The presentation will be limited to property taxes for commercial premises as they are susceptible to the most important optimizations. The method for living quarters, however, is quite similar.
Brief Reminder of the Property Tax Calculation Method
The amount of the property tax appearing on the tax notice results from the following product: Cadastral rental value x Tax rate. Taxpayers have little control over tax rates, efforts must therefore be made to reduce the cadastral rental value (known as “VLC”) in order to reduce the property tax.
The VLC represents the rental value that the taxpayer’s property could have if it were rented out. If this basis of calculation might seem logical, in practice we realize that this value is completely disconnected from reality because it is based on an evaluation dating from 1970.
Its method of calculation is determined by the General Tax Code and has in practice nothing to do with the price of a rental on the market. The administration fixes this VLC once and for all and does not spontaneously carry out any revision, even if the property changes ownership, assignment, amenities, or if the quality of the district in which it is located evolves unfavorably.
This VLC can be updated, however, if the owner has thought of submitting the correct declaration after the completion of an extension or in the event of changes in the interior fittings or the activity of the tenants. In practice, no one thinks of doing this or files incorrectly completed declarations. For California business property taxes these are essential.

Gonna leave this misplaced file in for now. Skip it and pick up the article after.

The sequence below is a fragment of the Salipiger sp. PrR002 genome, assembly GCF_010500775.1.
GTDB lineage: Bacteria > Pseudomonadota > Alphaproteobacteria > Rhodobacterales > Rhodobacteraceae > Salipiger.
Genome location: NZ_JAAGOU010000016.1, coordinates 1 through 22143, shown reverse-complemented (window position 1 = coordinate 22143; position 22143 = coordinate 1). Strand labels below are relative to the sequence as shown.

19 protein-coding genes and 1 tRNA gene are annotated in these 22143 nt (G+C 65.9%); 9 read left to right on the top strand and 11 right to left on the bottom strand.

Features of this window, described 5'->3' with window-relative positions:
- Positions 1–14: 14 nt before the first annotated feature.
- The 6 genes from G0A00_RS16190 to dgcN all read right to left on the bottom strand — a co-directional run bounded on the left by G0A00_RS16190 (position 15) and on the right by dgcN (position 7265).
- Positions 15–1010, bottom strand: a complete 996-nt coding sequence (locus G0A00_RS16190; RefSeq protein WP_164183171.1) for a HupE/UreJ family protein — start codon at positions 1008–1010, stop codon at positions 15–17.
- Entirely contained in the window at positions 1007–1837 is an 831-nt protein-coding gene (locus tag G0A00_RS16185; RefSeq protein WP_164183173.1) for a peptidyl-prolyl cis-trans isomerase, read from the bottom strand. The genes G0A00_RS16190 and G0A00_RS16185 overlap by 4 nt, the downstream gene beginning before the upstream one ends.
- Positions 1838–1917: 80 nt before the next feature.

How to Reduce VLC
This famous VLC which is the cornerstone of the property tax is the product of two factors: Total weighted area x Price per square meter. Ultimately, optimizing the tax therefore necessarily involves optimizing these two parameters.
At first glance, it may be surprising to take an interest in this parameter since the property tax office knows the surface area of your property. There are mainly two reasons why the area of your property is not correctly taken into account for the calculation of your tax:
The first is that it is not the gross area that matters but the area weighted using a palette of coefficients, which depend on the assignment of each part. These coefficients make it possible to weight, in other words to reduce the area retained for the calculation of the VLC.
However, the allocation of rooms varies according to the succession of occupants, their respective activities, the arrangements made, and the use of the rooms. the administration does not come to note these evolutions and after a few years, the evaluation can be found without any correlation with reality.
The second reason is that it happens that new constructions are declared to the property tax center as soon as they are completed, but before the interior fittings are carried out. Thus, no weighting coefficient has been applied and the entire surface is retained. It is therefore the correct weighting of the parts that will allow the tax to be optimized.
This weighting coefficient, which is applied to the real surface area of the different parts of the premises, is intended to translate, on the one hand, the use value, on the other hand, the commercial value of the location of each part of the local in relation to the whole.
Concretely, it is necessary successively:
- Measure the area of each part.
- Note the use of each room: office, toilets, clearances, storage, pantry, finished basement, back room
- Apply the appropriate weighting coefficient to the surface of each part (BOI 6C-2332).
- The addition of the areas previously recorded and weighted using the adapted coefficient gives the total weighted area which is therefore the first criterion for determining the VLC
Changes within the property can significantly impact the property tax.